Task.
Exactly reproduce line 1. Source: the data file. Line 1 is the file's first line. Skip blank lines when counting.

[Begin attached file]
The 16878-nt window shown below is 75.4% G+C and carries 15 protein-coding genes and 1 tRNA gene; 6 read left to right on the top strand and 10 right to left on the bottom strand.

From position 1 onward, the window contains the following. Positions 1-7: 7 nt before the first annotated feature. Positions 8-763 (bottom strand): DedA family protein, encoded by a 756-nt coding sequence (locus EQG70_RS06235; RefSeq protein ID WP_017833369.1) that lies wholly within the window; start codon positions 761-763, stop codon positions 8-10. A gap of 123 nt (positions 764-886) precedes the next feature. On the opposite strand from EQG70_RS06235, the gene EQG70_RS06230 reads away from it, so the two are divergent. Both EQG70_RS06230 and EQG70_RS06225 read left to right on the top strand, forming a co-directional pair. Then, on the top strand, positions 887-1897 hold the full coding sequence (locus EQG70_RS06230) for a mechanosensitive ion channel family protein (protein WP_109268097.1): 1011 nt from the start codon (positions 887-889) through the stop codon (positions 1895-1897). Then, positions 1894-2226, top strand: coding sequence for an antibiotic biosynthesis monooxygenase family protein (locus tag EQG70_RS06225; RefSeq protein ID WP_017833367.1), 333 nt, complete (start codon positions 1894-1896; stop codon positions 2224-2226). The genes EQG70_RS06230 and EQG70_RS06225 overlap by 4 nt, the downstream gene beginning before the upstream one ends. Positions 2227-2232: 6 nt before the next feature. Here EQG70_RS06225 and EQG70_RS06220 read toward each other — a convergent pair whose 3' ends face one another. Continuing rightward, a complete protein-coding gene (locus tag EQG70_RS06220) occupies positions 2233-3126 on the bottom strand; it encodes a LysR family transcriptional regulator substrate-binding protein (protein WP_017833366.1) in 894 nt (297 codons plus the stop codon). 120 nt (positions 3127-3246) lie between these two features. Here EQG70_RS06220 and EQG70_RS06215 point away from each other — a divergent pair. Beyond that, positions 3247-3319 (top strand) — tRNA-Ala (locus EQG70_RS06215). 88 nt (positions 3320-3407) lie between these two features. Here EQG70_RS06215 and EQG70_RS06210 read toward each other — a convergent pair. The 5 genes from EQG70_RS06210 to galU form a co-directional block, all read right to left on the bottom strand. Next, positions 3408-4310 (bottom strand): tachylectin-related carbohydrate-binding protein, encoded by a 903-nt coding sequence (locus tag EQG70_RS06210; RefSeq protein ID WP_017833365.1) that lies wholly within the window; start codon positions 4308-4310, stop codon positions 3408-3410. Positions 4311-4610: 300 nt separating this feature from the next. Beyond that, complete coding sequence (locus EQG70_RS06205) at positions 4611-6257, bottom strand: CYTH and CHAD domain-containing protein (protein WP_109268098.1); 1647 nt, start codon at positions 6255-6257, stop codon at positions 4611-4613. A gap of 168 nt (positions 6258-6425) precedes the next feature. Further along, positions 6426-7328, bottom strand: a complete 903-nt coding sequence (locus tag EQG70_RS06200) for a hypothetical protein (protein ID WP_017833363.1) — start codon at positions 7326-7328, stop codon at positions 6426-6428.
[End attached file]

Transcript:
The 16878-nt window shown below is 75.4% G+C and carries 15 protein-coding genes and 1 tRNA gene; 6 read left to right on the top strand and 10 right to left on the bottom strand.